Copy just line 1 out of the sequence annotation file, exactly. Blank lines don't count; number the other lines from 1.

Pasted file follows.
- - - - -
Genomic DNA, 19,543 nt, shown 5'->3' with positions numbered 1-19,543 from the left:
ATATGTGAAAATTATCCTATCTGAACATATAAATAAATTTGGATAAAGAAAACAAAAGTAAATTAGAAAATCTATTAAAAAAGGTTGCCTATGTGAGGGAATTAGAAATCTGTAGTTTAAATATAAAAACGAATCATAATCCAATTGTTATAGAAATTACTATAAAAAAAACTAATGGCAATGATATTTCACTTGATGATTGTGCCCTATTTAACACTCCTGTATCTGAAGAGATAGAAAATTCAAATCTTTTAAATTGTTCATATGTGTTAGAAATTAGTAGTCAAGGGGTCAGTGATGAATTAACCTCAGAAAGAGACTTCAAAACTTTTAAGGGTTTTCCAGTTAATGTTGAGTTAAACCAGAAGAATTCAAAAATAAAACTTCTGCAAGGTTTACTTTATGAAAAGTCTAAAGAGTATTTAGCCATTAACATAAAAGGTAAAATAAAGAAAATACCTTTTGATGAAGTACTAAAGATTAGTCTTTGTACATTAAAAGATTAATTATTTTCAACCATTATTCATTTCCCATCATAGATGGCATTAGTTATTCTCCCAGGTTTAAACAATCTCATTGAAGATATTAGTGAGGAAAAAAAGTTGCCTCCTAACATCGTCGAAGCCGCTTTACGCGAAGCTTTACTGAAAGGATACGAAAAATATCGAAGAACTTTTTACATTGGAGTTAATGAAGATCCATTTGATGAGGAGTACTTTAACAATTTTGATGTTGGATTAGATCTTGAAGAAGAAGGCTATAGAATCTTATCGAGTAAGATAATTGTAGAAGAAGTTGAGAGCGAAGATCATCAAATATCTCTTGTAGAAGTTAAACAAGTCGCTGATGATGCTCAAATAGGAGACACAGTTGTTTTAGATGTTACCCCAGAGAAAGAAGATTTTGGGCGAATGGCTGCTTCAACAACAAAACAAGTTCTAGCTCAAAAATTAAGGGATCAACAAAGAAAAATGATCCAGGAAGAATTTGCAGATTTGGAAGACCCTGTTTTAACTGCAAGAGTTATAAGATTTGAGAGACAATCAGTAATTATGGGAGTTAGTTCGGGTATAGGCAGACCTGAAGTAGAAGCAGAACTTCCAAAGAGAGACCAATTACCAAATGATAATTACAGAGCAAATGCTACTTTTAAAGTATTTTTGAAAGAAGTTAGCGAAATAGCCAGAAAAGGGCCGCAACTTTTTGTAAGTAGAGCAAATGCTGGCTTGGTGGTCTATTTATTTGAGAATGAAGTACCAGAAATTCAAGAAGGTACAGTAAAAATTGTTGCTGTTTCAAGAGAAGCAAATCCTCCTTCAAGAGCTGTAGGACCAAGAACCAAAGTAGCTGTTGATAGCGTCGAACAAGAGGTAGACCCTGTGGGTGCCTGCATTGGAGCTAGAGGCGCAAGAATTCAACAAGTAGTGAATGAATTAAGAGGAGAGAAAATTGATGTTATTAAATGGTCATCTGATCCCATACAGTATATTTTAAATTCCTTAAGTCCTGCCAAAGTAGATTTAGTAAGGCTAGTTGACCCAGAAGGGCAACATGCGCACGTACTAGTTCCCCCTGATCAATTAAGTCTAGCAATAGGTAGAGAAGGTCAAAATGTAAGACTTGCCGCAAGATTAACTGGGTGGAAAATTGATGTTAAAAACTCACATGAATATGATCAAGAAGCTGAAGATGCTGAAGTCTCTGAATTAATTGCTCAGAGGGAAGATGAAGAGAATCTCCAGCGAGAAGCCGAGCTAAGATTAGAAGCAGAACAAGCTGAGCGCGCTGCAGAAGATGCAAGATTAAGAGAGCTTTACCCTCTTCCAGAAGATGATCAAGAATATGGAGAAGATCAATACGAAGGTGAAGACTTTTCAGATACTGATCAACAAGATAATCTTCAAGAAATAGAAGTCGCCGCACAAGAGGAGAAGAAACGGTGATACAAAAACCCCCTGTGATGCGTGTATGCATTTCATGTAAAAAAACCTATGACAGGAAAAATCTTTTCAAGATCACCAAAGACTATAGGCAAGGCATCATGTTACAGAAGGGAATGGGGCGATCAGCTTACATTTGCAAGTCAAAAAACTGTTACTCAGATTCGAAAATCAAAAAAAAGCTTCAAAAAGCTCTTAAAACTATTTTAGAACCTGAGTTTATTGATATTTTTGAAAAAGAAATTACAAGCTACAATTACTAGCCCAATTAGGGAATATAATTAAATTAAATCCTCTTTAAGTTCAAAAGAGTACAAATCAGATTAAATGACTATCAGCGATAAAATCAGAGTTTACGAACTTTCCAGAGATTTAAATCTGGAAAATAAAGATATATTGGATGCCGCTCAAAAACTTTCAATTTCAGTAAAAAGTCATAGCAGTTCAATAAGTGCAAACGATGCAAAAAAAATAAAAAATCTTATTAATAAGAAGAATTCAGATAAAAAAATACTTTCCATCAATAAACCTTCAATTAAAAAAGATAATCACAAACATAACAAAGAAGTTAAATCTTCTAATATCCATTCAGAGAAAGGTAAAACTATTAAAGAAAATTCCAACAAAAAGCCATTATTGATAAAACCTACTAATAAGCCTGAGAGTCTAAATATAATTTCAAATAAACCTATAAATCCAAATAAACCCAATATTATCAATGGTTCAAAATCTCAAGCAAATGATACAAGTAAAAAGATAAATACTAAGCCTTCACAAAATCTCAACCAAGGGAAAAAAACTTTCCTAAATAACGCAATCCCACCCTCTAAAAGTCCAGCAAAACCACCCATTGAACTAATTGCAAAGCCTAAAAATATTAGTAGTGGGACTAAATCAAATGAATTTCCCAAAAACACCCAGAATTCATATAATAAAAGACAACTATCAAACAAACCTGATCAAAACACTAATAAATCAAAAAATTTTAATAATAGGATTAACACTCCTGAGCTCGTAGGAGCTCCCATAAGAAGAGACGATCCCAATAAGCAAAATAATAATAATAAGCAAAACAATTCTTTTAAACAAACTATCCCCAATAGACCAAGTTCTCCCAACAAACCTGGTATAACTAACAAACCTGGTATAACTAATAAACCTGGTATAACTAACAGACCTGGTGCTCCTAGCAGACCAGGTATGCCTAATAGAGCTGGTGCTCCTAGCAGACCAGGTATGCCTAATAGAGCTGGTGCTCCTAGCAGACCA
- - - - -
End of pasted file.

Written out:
Genomic DNA, 19,543 nt, shown 5'->3' with positions numbered 1-19,543 from the left: